Whilst strong acting and a passionate script provided an exciting performance, there’s work to be done to see this show develop further. Nevertheless, this captivating detective drama took its audience through the full range of emotions before the evening was out.
this captivating detective drama took its audience through the full range of emotions before the evening was out
Journalist Abigail is found dead in her flat, when later that day four car bombs are detonated around London. Two parallel investigations take place, into both Abigail’s death and the bombing, until finally the audience discovers a killer with a surprising motive.
Whilst a well written play, the characters needed more so the audience could feel more connected to them. Having actors portraying multiple characters was interesting and, at times, bewildering. Using the same actress to play both the murdered journalist and a witness ended up being a confusing experience.
Stage movement was simple and clever, although there’s room to hone these silent scenes and achieve a better flow. The transitions were neither clean nor reliable, for example when two detectives suggest they get some coffee and yet both headed off stage in different directions.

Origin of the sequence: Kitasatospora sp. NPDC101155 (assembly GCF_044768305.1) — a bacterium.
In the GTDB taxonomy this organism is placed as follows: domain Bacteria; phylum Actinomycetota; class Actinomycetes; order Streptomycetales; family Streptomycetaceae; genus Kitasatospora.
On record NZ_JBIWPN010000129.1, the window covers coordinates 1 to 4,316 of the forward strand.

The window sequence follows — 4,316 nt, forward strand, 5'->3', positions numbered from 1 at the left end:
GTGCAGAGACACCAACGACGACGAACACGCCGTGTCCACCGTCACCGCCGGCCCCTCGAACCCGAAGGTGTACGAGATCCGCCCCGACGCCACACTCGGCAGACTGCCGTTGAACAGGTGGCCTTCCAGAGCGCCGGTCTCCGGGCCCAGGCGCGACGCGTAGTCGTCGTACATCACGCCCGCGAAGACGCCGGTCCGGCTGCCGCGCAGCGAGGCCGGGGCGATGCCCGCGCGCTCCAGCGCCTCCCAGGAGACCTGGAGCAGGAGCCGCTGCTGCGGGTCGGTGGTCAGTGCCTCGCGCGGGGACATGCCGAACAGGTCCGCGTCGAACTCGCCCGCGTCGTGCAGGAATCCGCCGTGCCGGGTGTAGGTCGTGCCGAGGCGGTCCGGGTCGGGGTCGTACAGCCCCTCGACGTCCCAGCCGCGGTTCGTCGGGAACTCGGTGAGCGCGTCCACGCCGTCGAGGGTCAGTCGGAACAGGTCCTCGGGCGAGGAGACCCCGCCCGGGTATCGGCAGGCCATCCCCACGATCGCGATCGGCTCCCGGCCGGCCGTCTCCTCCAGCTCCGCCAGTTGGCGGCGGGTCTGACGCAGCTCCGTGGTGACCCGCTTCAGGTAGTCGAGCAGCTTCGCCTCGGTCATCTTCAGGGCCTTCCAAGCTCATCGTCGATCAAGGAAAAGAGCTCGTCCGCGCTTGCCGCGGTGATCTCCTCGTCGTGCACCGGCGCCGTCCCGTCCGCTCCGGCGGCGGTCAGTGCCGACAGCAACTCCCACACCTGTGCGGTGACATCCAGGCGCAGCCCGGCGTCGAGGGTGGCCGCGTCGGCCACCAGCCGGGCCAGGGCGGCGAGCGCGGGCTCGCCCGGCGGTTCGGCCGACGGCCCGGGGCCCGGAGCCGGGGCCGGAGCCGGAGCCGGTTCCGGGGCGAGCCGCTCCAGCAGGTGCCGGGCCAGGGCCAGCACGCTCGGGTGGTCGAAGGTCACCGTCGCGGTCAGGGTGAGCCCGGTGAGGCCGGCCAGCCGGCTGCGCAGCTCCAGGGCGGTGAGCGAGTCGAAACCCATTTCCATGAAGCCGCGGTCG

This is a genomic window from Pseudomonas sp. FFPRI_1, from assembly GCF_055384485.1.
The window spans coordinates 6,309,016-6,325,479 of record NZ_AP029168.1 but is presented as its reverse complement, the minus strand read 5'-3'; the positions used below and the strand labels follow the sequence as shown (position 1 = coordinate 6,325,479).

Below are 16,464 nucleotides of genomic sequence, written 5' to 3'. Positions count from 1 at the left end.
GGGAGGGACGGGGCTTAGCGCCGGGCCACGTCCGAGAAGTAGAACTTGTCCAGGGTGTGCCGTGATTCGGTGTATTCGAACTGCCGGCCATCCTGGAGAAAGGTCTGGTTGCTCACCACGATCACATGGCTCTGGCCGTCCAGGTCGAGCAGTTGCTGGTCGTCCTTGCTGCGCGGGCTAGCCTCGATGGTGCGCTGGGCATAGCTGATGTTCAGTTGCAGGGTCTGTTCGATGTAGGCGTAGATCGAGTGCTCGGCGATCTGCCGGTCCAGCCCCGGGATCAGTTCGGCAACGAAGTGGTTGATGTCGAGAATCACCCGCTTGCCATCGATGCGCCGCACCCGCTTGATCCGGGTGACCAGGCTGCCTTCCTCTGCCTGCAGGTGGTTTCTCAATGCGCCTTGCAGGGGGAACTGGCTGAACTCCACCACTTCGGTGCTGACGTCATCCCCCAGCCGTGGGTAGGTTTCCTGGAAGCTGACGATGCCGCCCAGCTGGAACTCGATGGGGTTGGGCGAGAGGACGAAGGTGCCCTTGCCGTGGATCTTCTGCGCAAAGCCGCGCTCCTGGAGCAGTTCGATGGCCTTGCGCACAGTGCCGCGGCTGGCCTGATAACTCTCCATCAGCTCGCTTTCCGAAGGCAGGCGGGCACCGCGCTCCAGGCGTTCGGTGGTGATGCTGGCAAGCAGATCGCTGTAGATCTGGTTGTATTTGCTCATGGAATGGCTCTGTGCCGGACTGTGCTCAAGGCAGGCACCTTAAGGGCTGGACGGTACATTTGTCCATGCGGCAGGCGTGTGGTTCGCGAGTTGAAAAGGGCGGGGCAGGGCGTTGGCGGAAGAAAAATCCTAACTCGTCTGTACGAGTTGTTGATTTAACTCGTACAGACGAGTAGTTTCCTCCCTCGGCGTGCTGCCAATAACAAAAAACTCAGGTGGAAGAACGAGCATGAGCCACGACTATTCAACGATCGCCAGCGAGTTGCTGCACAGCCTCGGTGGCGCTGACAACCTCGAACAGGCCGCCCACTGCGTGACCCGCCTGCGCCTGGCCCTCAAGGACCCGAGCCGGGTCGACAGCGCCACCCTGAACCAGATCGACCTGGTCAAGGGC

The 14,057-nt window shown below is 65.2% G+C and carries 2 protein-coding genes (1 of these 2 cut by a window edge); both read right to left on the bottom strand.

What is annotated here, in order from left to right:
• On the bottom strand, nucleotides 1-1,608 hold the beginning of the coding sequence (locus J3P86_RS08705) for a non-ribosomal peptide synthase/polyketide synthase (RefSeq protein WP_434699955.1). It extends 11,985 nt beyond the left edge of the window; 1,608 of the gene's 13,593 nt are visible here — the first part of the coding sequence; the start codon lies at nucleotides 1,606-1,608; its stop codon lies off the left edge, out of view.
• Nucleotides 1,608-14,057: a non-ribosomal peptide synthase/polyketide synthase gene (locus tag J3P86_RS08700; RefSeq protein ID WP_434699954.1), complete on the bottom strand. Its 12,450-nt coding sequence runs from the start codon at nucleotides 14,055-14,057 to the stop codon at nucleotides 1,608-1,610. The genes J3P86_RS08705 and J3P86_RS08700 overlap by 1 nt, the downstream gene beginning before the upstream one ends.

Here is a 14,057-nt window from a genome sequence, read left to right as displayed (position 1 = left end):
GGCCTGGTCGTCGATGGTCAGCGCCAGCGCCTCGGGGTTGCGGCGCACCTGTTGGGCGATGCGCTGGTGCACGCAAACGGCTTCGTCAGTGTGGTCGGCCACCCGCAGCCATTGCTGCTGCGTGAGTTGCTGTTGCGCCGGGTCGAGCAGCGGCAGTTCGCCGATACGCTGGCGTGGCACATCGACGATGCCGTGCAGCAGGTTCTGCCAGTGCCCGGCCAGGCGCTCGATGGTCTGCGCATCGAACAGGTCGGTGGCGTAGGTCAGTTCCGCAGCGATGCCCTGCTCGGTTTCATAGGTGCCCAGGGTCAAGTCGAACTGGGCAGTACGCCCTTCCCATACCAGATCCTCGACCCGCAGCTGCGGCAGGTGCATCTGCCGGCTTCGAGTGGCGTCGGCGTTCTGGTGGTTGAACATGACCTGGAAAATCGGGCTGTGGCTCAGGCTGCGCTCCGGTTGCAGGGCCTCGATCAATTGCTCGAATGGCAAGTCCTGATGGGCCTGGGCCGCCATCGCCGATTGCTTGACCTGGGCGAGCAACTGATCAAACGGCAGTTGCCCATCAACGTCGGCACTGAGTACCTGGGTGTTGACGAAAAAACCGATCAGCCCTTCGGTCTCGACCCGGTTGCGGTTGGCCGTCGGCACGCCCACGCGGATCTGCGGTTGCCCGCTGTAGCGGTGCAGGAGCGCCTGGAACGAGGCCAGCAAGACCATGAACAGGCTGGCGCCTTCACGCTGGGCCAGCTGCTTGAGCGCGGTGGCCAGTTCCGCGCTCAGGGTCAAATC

There were lots of unnecessary exits and entrances that dismantled scenes, which could have been stronger and more dramatic without them. In a scene where Abigail and Oliver began to make love, Oliver had to exit the stage then enter it again, just for the sake of Abigail having a few moments to herself. What could have been a beautiful aside was a missed opportunity to fully utilise the medium of theatre in order to create a more flowing, deep and moving experience.
Director Pip O’Neill brought us a cautionary tale, taking apart our feelings and beliefs towards other people, situations and tragic events with this blend of a murder tale and terrorist attack that was harsh and thought-provoking.